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Åsa Keita

Principal Research Engineer

Associate professor in Experimental gastroenterology.
My research involves studying the interactions between the enteric nervous system, immune
cells and the barrier function and studying the connection between the gut, its gut flora and the brain.

Research on IBS and IBD

Studies of neuro-immune interactions and regulation of barrier function in IBS and inflammatory bowel disease, IBD.

The intestine is continuously exposed to different substances, either via the food or the microbiota. The ability to allow absorption of nutrients and fluids but simultaneously prevent harmful substances from passing through the epithelium is defined as intestinal barrier function. Research from my group and others has shown that patients with IBS and IBD have a disturbed barrier function with an increased passage of bacteria and other harmful substances. IBS is a chronic functional intestinal disorder characterised by diarrhea constipation and pain, often combined with fatigue and depression. IBD is a chronic intestinal disease, which in contrast to IBS, includes an inflammation of the intestinal mucosa. IBD is associated with abdominal pain, diarrhea and weight loss.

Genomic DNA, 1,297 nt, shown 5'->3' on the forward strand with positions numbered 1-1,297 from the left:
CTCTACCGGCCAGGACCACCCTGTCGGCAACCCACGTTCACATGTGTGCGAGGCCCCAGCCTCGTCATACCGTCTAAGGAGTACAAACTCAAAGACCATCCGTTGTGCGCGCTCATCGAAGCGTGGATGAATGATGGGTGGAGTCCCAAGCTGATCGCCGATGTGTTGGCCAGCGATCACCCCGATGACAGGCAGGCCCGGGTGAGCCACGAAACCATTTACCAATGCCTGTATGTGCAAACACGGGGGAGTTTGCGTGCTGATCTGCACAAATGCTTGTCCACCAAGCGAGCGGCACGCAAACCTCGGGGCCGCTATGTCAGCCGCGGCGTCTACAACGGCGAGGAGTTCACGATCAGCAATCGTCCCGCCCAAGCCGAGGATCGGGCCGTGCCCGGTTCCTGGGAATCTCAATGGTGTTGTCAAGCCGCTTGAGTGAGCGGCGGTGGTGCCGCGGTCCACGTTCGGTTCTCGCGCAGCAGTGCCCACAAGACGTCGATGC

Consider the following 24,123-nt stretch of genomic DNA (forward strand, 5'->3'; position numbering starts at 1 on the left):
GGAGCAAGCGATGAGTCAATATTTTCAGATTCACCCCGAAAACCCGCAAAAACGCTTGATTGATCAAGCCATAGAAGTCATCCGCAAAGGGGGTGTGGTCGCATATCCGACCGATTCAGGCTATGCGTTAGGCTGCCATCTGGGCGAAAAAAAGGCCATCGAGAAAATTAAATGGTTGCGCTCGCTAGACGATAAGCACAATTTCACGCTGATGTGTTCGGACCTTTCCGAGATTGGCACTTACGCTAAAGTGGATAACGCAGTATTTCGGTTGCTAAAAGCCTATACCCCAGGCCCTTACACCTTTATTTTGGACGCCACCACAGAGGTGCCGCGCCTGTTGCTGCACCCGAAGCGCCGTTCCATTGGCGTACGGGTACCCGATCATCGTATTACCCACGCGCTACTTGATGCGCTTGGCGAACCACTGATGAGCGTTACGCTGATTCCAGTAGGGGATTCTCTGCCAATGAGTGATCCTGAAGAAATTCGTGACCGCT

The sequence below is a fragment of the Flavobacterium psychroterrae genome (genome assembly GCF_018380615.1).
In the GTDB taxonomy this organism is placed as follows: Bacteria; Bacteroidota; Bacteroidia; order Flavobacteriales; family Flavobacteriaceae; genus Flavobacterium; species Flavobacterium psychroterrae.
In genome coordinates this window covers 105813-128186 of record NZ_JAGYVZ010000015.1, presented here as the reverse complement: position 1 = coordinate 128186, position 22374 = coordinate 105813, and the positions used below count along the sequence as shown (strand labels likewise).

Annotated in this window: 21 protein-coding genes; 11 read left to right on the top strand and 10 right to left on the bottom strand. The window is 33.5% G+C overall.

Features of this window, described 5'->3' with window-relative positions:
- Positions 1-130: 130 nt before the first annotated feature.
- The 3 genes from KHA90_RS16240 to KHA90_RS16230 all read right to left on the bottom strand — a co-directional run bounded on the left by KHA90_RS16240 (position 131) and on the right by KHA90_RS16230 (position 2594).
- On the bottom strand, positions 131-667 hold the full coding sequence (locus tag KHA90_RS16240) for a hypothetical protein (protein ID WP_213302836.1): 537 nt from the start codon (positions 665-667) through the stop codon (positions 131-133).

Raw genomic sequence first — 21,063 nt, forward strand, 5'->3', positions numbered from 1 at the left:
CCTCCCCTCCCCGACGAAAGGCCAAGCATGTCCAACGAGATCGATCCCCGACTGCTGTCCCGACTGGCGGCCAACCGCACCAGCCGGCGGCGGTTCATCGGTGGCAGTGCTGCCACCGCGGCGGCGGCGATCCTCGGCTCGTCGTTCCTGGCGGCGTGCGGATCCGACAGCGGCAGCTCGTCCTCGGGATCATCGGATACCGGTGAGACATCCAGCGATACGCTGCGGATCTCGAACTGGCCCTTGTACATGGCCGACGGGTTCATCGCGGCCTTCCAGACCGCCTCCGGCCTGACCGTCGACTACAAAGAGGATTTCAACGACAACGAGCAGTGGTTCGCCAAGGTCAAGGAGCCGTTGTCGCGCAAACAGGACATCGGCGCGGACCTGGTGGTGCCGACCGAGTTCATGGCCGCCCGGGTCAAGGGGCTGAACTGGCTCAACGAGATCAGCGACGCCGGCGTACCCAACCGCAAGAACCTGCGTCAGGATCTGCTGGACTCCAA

My research focuses on studies of the mucosal interactions involving immune cells, such as mast cells, eosinophils and the enteric glial cells, and the enteric nervous system. Among others, I have focused on the neuropeptide VIP, which has shown to be involved in the regulation of the intestinal barrier in both IBS and IBD. Further, I aim to connect the gut findings with measurements of the brain, and in addition try to connect this to the patient´s own microbiota.

MIIC Postdoctoral program
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Medical Inflammation and Infection Center is seeking postdoctoral fellows

Post doc project: “The roles of Enteric glial cells in patients with irritable bowel syndrome and inactive ulcerative colitis”

In this project we aim to study the importance of enteric glial cells (EGC) and their roles in intestinal barrier function and interaction with immune cells, nerves and bacteria in patients with irritable bowel syndrome (IBS) and patients with inactive ulcerative colitis (UC).

Since the project involves isolation of cells from intestinal tissues and cell culturing, the applicant should have experience from working with in vitro cell culture methodologies. Moreover, applicant should have knowledge in immunofluorescence and fluorescence/confocal microscopy as well as Western blot technique. A knowledge in gastroenterology, neuro-immune interactions of the gut and intestinal permeability is meriting.

Publications
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2020

News
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